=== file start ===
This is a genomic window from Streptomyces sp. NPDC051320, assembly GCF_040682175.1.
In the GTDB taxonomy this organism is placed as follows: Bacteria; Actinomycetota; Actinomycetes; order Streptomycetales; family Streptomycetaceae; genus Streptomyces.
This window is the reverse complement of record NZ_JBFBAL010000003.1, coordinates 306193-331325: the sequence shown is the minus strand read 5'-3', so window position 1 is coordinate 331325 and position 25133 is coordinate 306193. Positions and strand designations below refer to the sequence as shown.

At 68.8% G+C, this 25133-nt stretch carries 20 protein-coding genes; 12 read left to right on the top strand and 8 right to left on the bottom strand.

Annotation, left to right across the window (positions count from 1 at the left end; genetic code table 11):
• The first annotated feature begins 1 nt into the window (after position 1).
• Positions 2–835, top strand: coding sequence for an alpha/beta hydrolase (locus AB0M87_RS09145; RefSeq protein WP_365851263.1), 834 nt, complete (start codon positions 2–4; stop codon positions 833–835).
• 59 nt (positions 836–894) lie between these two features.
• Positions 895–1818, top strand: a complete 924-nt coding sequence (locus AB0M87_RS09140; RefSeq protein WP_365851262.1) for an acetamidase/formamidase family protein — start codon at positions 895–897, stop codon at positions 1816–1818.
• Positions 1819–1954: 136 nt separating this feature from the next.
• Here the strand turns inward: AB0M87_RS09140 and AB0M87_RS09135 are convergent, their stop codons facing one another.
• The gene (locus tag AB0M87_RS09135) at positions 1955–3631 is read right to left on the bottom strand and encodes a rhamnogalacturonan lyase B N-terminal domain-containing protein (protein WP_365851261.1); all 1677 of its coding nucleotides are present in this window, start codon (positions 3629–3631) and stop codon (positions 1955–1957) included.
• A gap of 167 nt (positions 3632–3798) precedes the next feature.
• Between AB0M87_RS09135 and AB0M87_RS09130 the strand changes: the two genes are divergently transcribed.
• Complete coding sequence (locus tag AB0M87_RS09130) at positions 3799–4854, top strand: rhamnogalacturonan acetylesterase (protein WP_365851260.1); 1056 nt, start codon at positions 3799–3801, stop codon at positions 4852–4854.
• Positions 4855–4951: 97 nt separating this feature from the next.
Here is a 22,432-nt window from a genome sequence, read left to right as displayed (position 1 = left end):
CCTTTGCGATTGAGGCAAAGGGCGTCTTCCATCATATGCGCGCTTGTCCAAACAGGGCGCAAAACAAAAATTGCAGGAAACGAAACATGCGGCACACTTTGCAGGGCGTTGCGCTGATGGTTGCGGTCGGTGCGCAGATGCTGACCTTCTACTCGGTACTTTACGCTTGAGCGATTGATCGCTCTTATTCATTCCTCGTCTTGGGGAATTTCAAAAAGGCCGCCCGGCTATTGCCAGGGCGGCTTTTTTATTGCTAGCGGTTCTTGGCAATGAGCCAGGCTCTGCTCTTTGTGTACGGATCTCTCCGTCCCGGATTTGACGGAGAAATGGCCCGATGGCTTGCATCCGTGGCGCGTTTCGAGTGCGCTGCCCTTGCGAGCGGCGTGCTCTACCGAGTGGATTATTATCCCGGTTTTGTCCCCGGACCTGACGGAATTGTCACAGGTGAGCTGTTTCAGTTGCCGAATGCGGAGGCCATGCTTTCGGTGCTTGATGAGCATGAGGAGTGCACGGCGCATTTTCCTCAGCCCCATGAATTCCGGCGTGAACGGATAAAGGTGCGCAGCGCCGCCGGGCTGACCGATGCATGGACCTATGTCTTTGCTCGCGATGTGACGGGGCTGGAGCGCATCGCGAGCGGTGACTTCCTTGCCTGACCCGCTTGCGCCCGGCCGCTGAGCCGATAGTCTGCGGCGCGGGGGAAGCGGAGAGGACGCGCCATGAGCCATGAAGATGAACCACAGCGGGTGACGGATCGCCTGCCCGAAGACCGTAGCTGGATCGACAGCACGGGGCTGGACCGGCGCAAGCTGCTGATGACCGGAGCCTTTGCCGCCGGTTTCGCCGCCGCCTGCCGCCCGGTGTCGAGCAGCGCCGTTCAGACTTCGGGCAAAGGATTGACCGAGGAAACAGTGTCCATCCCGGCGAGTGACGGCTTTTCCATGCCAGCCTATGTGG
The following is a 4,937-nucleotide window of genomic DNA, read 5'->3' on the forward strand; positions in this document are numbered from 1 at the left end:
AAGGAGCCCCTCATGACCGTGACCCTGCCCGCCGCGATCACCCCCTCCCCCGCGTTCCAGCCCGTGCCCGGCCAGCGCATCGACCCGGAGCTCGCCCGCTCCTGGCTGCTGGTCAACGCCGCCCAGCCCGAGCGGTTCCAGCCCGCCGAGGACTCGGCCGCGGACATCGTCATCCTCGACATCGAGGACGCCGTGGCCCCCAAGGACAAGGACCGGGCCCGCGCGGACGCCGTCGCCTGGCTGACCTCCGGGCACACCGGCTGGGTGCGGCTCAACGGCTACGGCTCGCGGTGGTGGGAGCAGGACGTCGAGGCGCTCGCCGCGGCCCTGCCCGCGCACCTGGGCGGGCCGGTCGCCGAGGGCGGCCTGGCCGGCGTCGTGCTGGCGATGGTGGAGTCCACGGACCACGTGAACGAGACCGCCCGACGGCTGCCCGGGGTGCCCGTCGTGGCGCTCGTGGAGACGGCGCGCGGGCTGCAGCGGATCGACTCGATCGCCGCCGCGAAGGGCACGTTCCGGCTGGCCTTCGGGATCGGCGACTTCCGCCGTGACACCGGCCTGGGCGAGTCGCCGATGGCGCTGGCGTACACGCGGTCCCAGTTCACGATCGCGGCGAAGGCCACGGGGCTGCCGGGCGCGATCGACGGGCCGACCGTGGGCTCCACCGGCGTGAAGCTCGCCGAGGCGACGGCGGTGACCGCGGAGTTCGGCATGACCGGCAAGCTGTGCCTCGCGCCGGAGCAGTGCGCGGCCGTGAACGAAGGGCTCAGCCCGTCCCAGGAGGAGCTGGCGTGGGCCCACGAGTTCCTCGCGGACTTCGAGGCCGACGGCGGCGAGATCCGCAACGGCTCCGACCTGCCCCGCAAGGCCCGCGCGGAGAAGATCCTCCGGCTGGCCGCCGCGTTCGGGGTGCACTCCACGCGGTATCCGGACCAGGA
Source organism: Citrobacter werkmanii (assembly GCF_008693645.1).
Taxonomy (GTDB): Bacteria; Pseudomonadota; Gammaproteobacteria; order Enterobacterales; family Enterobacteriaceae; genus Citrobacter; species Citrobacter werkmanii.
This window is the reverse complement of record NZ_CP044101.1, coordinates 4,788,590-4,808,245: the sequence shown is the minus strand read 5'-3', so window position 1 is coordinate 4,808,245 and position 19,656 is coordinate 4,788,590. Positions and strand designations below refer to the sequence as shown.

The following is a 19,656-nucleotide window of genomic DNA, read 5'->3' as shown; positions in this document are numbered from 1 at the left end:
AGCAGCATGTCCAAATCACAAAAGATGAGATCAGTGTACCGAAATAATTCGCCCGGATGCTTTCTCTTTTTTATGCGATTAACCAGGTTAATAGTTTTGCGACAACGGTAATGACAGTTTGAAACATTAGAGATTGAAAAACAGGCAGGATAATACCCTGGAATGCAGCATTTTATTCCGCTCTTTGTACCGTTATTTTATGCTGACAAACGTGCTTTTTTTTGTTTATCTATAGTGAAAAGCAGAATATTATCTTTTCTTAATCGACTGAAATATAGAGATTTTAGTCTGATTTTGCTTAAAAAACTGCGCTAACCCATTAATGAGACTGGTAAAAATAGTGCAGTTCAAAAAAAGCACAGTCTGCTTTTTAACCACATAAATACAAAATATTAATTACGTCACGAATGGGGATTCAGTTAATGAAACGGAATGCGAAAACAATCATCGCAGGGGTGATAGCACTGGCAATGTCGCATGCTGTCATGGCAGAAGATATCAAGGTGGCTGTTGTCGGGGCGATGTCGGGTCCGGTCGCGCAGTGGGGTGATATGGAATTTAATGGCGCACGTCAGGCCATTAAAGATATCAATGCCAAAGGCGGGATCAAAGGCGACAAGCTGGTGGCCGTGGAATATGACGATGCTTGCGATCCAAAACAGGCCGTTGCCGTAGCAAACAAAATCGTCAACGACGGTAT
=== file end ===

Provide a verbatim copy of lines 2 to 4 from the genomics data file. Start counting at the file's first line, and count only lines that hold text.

In the GTDB taxonomy this organism is placed as follows: Bacteria; Actinomycetota; Actinomycetes; order Streptomycetales; family Streptomycetaceae; genus Streptomyces.
This window is the reverse complement of record NZ_JBFBAL010000003.1, coordinates 306193-331325: the sequence shown is the minus strand read 5'-3', so window position 1 is coordinate 331325 and position 25133 is coordinate 306193. Positions and strand designations below refer to the sequence as shown.

At 68.8% G+C, this 25133-nt stretch carries 20 protein-coding genes; 12 read left to right on the top strand and 8 right to left on the bottom strand.